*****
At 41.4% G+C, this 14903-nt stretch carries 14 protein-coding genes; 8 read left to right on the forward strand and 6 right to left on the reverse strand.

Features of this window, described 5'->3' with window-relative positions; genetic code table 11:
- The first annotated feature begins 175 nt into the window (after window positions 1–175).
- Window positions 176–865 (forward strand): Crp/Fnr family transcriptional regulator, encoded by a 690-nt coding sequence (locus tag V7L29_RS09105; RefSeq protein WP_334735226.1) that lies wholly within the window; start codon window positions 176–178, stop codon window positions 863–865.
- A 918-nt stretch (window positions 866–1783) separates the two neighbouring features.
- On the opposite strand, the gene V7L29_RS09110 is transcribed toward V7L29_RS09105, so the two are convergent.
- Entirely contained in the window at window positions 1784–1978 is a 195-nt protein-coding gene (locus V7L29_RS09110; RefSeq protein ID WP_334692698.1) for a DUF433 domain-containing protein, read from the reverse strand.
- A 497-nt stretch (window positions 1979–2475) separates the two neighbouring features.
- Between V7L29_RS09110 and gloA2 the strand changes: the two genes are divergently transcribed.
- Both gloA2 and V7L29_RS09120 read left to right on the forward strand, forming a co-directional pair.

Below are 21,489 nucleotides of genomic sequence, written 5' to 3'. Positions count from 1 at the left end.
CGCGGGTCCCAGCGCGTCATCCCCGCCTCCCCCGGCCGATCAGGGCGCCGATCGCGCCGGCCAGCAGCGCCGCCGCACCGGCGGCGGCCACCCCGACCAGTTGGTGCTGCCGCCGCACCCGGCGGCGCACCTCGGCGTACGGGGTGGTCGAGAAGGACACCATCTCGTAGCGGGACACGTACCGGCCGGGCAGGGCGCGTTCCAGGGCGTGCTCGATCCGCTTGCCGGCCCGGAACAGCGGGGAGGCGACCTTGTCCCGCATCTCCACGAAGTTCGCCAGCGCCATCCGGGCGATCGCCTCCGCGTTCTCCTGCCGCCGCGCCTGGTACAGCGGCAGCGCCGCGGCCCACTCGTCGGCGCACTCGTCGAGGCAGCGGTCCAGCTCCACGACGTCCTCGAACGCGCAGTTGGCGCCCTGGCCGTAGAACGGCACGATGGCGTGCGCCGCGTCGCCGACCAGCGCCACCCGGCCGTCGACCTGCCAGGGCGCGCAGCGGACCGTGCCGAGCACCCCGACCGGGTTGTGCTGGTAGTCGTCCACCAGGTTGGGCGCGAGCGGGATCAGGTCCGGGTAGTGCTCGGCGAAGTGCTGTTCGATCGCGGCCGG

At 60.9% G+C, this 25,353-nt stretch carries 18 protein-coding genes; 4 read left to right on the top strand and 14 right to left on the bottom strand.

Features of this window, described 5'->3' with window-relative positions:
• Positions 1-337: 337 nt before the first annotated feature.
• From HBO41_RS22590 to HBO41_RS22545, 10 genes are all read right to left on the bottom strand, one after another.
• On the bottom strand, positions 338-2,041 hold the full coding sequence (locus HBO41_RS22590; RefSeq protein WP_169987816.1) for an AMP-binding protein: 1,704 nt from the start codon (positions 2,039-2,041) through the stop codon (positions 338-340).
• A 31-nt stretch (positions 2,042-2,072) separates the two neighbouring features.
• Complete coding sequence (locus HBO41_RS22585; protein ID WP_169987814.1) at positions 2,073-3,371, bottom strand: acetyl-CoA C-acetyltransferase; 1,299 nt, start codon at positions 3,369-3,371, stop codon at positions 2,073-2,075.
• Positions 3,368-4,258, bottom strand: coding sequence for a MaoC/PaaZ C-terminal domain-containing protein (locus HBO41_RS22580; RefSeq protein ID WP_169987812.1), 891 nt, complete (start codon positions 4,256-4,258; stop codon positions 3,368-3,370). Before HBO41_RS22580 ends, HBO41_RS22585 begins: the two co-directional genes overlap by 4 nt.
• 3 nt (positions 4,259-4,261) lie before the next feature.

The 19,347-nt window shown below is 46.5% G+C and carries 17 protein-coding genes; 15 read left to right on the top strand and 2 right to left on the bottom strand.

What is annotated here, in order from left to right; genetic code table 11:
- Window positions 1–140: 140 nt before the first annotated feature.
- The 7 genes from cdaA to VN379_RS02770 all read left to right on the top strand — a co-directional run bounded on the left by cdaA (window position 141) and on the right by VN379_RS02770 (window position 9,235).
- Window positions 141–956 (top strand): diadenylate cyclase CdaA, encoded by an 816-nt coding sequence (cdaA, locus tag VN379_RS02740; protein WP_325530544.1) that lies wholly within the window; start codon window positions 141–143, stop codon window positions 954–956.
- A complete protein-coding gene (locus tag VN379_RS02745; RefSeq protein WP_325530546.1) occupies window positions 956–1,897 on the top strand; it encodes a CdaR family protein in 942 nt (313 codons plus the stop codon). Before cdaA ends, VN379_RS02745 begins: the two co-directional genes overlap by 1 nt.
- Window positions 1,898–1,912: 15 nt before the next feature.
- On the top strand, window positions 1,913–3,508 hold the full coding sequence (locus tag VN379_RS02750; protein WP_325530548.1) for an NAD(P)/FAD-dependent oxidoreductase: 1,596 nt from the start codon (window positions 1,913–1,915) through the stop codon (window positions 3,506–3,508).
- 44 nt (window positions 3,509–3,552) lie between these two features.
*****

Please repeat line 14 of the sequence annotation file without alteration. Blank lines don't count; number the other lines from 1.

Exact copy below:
Features of this window, described 5'->3' with window-relative positions: